Most rational people can agree that Conservative/Fundamentalist/Whatever Christianity is a plight on humanity. That level of dogmaticism isn’t good for anyone since it is immune to dialog or ever admitting to being wrong. But what about Liberal Christianity? I think that Liberal Christianity is ultimately as doomed as Conservative.
The problem is modern Christianity itself. Modern Christianity is a very historical religion. It claims that certain events happened in history. If these events didn’t happen (like the death, resurrection, and ascension of Jesus), then modern Christianity is simply false. A religion like Buddhism, however, is not a historical religion. The teachings of Buddhism, whether you agree with them or not, are simply a tool used to improve your life. Whether the First Buddha lived is unimportant to the message of Buddhism. Unfortunately, Christians have combined “true” with “useful”.
In Christianity, the tool, or the message, is Jesus himself. And it says so in the first line of what was probably the first gospel written: “αρχη του ευαγγελια ιησου χριστου::[the] beginning of [the] good news [of] Jesus Christ“. In the Greek, Jesus isn’t preaching any good news, or it isn’t the good news according to Jesus, he is the good news. This same sentiment is expressed in Paul’s authentic letters. Jesus never preached any gospel according to Paul, Jesus was the gospel according to Paul.
But what if Jesus never existed?
I’m an agnostic on the issue of the historicity of Jesus the Nazarene (or maybe the Nazarite?). However, modern Christianity hinges on this one belief. This dogma. There’s still the dogmatic clinging towards certain historical uncertainties: the existence, death, resurrection, and ascention of Jesus. If someone doesn’t believe in those particular dogmas, then are they a Christian? Would any other modern Christian consider someone who didn’t believe in those things to be a Christian?
Early Christianity was more fluid though. The gospel of Thomas, for example, opens with “whoever interperets these sayings will not taste death”. This good news has nothing to do with the resurrection of Jesus, his death on the cross, or any other historical detail about him. It’s the interpretation of sayings that brings salvation. And these sayings are calls to some sort of action (like verse 48). I’d sum up Thomas as being a Gnostic gospel, or one where knowledge of the true, inner spark is what leads to salvation (verse 3). Other Christians simply said they were Christians because they were anointed with the oil of God.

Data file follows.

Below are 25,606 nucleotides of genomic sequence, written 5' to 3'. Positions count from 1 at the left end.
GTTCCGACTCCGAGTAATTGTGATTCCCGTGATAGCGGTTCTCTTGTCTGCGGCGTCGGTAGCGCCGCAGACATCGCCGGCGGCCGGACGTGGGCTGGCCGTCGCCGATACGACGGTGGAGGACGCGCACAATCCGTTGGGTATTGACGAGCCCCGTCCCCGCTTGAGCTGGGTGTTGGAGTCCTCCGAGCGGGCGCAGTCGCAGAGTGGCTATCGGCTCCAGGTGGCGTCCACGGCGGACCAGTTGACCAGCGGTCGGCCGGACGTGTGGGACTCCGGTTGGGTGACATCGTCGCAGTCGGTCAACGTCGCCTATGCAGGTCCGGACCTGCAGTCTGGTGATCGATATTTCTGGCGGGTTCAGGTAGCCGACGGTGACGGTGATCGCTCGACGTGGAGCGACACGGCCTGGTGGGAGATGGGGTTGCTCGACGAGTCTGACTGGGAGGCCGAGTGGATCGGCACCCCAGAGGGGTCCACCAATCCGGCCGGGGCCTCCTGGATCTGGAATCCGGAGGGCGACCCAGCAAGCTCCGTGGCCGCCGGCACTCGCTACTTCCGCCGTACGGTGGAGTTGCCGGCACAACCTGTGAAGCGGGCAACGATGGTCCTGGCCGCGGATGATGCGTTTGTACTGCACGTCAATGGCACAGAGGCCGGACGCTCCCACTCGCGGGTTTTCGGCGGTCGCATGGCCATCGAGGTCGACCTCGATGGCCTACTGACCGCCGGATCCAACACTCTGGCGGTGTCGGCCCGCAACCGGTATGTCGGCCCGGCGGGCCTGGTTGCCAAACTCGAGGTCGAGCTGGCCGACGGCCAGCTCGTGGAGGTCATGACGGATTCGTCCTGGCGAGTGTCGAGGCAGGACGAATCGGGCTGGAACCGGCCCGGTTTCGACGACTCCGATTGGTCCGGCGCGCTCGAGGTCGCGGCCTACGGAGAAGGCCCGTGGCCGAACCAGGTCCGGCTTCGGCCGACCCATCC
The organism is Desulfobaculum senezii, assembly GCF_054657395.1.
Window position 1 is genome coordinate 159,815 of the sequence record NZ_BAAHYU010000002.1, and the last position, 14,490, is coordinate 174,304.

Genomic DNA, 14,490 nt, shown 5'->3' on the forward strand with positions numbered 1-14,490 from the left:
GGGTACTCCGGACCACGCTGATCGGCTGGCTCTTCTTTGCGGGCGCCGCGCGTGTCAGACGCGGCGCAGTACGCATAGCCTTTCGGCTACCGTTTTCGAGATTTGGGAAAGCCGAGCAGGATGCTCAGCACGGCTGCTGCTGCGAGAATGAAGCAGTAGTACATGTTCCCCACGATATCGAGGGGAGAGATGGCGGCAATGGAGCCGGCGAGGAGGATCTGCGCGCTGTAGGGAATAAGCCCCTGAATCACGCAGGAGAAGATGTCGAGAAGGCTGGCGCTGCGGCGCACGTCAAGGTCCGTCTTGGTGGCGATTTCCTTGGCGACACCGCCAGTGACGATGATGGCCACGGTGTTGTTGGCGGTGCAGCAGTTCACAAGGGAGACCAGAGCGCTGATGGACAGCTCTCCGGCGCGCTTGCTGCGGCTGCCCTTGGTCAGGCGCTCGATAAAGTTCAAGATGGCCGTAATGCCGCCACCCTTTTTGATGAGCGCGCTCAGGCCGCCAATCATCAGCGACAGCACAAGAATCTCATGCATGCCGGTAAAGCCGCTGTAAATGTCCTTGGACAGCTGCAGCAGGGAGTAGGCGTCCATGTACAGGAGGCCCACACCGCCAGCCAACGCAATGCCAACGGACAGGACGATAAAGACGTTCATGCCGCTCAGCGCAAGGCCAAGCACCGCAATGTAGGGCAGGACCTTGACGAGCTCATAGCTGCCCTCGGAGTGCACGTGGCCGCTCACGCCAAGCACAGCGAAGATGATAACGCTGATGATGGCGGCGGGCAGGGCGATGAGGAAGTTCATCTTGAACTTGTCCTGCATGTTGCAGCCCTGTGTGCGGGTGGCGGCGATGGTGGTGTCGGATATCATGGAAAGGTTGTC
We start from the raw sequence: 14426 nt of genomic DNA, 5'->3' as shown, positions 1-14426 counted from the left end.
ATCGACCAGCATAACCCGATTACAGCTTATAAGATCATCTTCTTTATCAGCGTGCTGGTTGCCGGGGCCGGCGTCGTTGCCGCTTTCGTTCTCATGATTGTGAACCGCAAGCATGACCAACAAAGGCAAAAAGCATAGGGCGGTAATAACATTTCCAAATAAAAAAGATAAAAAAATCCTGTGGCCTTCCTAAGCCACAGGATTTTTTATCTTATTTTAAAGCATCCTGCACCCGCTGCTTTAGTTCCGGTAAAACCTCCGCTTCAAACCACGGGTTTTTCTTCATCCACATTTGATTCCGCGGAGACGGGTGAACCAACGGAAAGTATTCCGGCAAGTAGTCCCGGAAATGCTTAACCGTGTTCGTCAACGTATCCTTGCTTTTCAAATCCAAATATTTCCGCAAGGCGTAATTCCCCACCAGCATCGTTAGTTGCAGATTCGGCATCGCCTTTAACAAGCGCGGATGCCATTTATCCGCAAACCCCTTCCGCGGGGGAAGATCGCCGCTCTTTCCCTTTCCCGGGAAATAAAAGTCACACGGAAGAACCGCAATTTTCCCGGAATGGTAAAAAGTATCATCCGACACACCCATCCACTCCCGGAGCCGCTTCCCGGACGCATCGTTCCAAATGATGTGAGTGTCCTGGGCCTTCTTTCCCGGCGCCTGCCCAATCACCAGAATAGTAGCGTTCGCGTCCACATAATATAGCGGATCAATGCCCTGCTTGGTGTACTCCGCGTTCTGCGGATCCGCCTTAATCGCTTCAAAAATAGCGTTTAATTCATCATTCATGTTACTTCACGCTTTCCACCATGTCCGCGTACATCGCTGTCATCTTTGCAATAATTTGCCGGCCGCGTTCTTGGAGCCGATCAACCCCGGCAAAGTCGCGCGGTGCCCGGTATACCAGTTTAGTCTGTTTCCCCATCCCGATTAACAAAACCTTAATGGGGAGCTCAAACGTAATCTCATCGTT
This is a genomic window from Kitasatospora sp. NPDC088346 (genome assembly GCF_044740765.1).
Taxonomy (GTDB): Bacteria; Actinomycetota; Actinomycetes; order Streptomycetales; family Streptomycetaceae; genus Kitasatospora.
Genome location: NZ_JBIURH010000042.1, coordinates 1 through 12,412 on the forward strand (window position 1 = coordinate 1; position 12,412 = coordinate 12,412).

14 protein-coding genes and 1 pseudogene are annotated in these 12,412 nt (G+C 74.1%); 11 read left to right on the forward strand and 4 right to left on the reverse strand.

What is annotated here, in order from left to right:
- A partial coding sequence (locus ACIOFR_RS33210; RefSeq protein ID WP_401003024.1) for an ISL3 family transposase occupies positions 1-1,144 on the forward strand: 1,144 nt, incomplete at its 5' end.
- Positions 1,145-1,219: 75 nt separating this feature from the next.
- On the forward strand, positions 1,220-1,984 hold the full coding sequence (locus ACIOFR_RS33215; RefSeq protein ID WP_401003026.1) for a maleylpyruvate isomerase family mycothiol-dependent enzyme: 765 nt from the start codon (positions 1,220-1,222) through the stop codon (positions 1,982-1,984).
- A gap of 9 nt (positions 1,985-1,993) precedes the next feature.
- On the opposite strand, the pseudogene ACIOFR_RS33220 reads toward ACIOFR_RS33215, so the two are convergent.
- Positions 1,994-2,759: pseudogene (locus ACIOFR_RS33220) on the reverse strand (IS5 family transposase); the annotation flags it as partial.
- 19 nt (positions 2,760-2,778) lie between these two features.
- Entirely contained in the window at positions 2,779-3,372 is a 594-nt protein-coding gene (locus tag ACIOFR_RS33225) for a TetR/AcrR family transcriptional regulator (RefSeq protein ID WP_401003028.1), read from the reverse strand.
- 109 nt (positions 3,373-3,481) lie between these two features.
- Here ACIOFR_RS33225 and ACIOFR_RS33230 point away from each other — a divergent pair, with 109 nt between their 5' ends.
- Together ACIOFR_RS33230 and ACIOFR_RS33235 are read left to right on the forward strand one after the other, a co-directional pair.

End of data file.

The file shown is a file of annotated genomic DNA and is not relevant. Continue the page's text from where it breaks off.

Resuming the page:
Gnostic Christianity, like I’ve written before, is more like Buddhism. It’s about correct action and not correct belief. If Christianity is to survive, then it has to get rid of dogmas. Focus more on being “Christ-like” instead of being “Christ-believers”. If Christians were more about some sort of Ebionite Christianity (striving to help the poor, humility, and other “action” traits), and not simply about correct beliefs, then it might survive. But is that liberal Christianity? Can a Christian be a Christian and, for example, be an atheist as well (thus Christian Atheists)?
This is why I secretly call myself a Christian Gnostic, but in public I’m now an atheist. Not because I believe Jesus existed, but because I follow teachings, like many of the early Gnostics did. The message is important, not the messenger. And on the internet, I debate against the validity of modern Christianity, because that dogma has to go; I’ve personally been seared by that dogmaticism one too many times. Karen Armstrong, for example, thinks that modern Christians have become too literal in their beliefs, and that mythos was (or is) the way religions should work. Myths used stories (not necessarily true stories) to provoke emotions, or to teach a moral lesson. If we allowed Christianity to be the myth that it’s supposed to be, it might not have done (or continue to do) the damage that it has done. If the world was filled with Karen Armstrongs instead of Rick Warrens, then it would be a better place.
The gospel of Mark being read as history makes no sense. There are glaring historical inaccuracies. But when I read it in what might be its original context – mythos – it is actually a pretty good story.